How cholera first struck Ely in 1832

PUBLISHED: 16:00 31 May 2007 | UPDATED: 12:32 04 May 2010

WHEN cholera reached Britain in October 1831, the British Government was quick to act sending out a circular on October 20, 1831 advising that: In every town and village commencing with those on the coast there should be established a Local Board of Heal

WHEN cholera reached Britain in October 1831, the British Government was quick to act sending out a circular on October 20, 1831 advising that:

"In every town and village commencing with those on the coast there should be established a Local Board of Health.

- Separating the sick from the healthy by the provision of proper houses.

- Purifying houses in which patients have died.

- Victims should be buried in detached ground in the vicinity of the house.

- The fewer the attendants on the sick the better.

- There should be a period of 21 days convalescence.

- Suspected cases must be reported immediately."

In response to this the Watch Committee in Ely met on Friday, November 11 and agreed to form the Ely Board of Health which would meet every Monday in the Shire Hall at 11am. In addition, a public meeting was held on the November 14 to inform local inhabitants of the precautions to take to guard against the introduction of the disease to the town, which had been divided into four districts.

The Board of Health also agreed to take on the cleansing of sewers and watercourses and the members were to visit each house to ensure that 'due attention was paid to cleanliness and ventilation'.

The winter of 1831/32 passed with no sign of the cholera.

Then on March 17, 1832 disaster struck. Joseph Layton, a 69-year-old labourer who lived in Walpole Lane, now Silver Street, went to work as usual.

He was taken ill while he was threshing and was sent home; by 11pm that night he had died.

A post mortem on the Monday confirmed that it was cholera and by that evening four more people had died, three of them young children, two from Broad Street and two from Potters Lane.

Whilst reports in the press tried to play down the seriousness of the situation the Ely Board of Health was very worried about the outbreak.

On March 20 it decided to meet everyday and wrote to Lord Hardwicke to ask if the Militia Depot could be used as a hospital to isolate the new cases of cholera. Beggars were to be stopped before entering the town and told that if they were caught begging they would be removed from Ely or put before the town magistrate.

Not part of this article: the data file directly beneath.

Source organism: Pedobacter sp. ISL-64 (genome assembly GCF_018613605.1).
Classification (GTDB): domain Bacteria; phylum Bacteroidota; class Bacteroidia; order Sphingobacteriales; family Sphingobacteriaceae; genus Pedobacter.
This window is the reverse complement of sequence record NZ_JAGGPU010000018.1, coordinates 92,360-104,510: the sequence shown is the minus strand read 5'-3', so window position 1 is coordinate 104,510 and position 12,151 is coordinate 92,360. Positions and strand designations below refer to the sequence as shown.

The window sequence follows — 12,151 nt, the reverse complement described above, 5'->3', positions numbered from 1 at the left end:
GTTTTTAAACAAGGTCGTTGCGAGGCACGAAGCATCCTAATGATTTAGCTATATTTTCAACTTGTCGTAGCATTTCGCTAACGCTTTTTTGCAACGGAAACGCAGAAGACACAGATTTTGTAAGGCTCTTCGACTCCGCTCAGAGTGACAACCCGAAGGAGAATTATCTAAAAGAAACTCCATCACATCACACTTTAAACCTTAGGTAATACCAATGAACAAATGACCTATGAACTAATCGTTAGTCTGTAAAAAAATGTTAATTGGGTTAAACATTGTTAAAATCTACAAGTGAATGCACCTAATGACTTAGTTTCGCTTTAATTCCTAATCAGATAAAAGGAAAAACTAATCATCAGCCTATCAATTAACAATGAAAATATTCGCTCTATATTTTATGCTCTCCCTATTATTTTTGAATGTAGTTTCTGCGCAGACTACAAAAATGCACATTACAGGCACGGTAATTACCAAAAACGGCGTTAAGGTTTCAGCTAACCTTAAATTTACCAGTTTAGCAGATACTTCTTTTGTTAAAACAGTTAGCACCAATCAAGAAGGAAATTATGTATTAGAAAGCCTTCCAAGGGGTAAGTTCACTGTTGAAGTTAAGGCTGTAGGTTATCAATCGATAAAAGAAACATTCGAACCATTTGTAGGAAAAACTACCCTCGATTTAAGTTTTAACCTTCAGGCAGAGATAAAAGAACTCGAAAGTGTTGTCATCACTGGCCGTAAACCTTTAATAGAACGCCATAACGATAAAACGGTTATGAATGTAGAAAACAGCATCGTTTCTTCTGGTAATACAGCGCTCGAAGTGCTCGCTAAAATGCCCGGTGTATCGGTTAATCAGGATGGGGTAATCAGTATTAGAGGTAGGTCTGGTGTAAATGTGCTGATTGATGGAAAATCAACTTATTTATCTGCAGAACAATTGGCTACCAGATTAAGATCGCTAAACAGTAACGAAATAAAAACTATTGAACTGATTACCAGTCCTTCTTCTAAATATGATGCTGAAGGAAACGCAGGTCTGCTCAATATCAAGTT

The Ely Board of Health also wrote to the Chief Bailiff for the Isle, William Watson, to warn him about the presence of cholera. The assizes for the Isle had been due to take place in Ely on March 30, sensibly this was changed by Watson to take place at Wisbech.

Far from causing panic the arrival of cholera in Ely polarised public opinion.

Many simply refused to accept that it was cholera and believed that the furore was being whipped up by medical men who had never seen a case of Asiatic Cholera Morbus and were therefore incapable of deciding if this disease had reached Ely. People also felt it was merely an excuse for an attack by those in power on the poor living conditions experienced by the working classes.

The middle classes in the town were apparently unperturbed as well and felt that people were dying from natural causes and old age and rather than cholera. They could justify this because the areas of the outbreaks were confined to the poorer residences in Ely.

The Board of Health did everything it could to convince the people of Ely that cholera had reached the town; it even called in 10 doctors from the area who signed a certificate that in their opinion this was the illness that 'is described as at present prevailing in London and the North of England.' The Board of Health notices that went up in the town were pasted over by a notable Ely radical, an attorney named William Claxton who lived on the market place. His notices written in ink stated:

"NO Cholera at Ely

The parsons' liars

And doctors pickpockets"

He was so incensed that victims were forced to notify doctors of the disease, and be charged for the call out. The incidence of cholera was amongst the poorest of the community, who could little afford the payments to 'the greedy quacks'.

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